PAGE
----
9.00 am – 1.30 pm – Film screening, 1st Era
1.30 pm – 2.00 pm – Break
2.00 pm – 6.45 pm – Film Screening, 2nd Era
7.00pm – 8.15pm – Discussion
This is a rare opportunity to see Shoah in its entirety. You may come for the whole day, to any part of the screening, or join us for the final discussion.
Shoah (Claude Lanzmann, 1985) is widely regarded as one of the masterpieces of twentieth-century cinema. To mark the 30th anniversary of the film’s release, the Pears Institute devotes a day to screening this unique film in its entirety – nine hours – and to a discussion dealing with its significance as a cinematic work, as testimony, and as an interpretation of the Holocaust.
Lanzmann’s vision challenged all previous attempts at representing the Holocaust. By turning the bearing of witness into its subject, Shoah remains one of the most powerful cinematic experiences of all times. On the film’s release, Lanzmann commented, ‘I believe very deeply that art and morality are identical. I didn’t try to make a document but a real movie, and I wanted it to be beautiful,’ in order to ‘make the unbearable bearable.’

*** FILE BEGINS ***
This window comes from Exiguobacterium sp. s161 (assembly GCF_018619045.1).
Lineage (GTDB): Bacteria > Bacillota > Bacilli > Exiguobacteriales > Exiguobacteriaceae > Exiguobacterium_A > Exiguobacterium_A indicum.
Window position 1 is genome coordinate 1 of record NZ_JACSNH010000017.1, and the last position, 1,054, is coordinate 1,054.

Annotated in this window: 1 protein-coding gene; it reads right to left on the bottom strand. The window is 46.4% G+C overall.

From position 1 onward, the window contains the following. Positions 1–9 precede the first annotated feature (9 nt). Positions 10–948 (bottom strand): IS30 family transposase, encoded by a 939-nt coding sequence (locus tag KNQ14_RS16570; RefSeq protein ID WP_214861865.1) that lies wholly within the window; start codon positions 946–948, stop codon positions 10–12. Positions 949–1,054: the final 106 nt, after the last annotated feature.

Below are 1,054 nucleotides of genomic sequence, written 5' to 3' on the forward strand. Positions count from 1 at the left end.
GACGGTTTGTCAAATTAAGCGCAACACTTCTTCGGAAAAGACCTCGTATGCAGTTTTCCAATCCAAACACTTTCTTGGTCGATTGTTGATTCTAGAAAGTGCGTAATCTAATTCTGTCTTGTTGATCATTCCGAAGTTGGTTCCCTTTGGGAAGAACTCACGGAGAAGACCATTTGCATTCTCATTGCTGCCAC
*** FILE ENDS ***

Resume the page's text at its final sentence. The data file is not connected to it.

In the panel discussion that follows the speakers will consider the questions the film raises about history, testimony, artistic freedom and interpretation and the relationship of Shoah to these.
About the speakers: Ludivine Broch is a specialist on the Holocaust and Vichy France, Jane Caplan is a historian of Nazi Germany and modern Europe, and Michael Chanan is a documentary film maker and a professor of film and video, with a special interest in documentary theory and practice.
Part of the Pears Institute Sunday Screenings 2015.
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